A.E.S. would be my #1 choice though
    They should have the size and style you need

    This listing is but one example:
    https://www.tubesandmore.com/products/S-H120
    Thanks for the useful tip, Wagner! It looks almost the same. Again, I'm a novice in this field, and I've never changed the capacitors by myself. When I look under the capacitors, I see some wiring soldiered into them. So, it's not that simple job, I think. I checked with the technician on this this afternoon, he said he would dissemble the capacitor brackets and make them secure with the original phenolic insulators intact. He mentioned $130 (labor, part) for this job.

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    Senior Member grumpy's Avatar
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    Sorry Pyonc. I need to learn to keep my yap shut.
    All I saw was broken looking insulators. I'm sure
    you're in good hands.

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    Quote Originally Posted by pyonc View Post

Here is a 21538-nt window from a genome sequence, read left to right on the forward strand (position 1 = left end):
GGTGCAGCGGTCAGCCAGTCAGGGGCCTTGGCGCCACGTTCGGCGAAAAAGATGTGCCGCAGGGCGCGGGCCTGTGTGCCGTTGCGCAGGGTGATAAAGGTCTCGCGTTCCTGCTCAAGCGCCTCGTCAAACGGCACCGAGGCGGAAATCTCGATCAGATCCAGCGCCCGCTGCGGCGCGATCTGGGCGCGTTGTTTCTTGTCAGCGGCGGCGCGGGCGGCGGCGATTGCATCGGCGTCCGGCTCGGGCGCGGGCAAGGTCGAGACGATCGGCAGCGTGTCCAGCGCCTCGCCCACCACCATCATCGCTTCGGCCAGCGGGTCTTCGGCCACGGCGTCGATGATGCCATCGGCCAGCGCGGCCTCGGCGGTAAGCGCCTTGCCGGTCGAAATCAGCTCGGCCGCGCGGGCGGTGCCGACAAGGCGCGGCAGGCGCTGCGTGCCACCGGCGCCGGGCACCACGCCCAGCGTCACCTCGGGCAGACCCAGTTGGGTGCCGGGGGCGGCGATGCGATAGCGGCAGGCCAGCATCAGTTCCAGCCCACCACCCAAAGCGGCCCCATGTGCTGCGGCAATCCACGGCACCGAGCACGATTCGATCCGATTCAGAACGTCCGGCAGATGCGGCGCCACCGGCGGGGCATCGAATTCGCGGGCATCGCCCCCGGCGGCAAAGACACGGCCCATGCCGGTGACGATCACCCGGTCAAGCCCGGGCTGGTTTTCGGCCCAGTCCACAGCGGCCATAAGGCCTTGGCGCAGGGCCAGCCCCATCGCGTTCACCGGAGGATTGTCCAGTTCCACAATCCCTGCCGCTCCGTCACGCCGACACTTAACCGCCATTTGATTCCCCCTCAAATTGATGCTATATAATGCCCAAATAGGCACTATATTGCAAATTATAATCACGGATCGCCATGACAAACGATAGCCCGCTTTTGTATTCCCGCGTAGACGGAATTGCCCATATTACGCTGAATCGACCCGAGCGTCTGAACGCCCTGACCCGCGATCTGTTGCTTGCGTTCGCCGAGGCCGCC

Thanks for the useful tip, Wagner! It looks almost the same. Again, I'm a novice in this field, and I've never changed the capacitors by myself. When I look under the capacitors, I see some wiring soldiered into them. So, it's not that simple job, I think. I checked with the technician on this this afternoon, he said he would dissemble the capacitor brackets and make them secure with the original phenolic insulators intact. He mentioned $130 (labor, part) for this job.
    It is a simple job, just might be tight and require a bit of time

    Well of course you'll have to get the cap out of the way in order to replace the insulator

    If the insulator is all there, just broken.............OR you have all the bits you could just tack everything back in place with some silicone adhesive or contact cement...............just be careful not to bang them around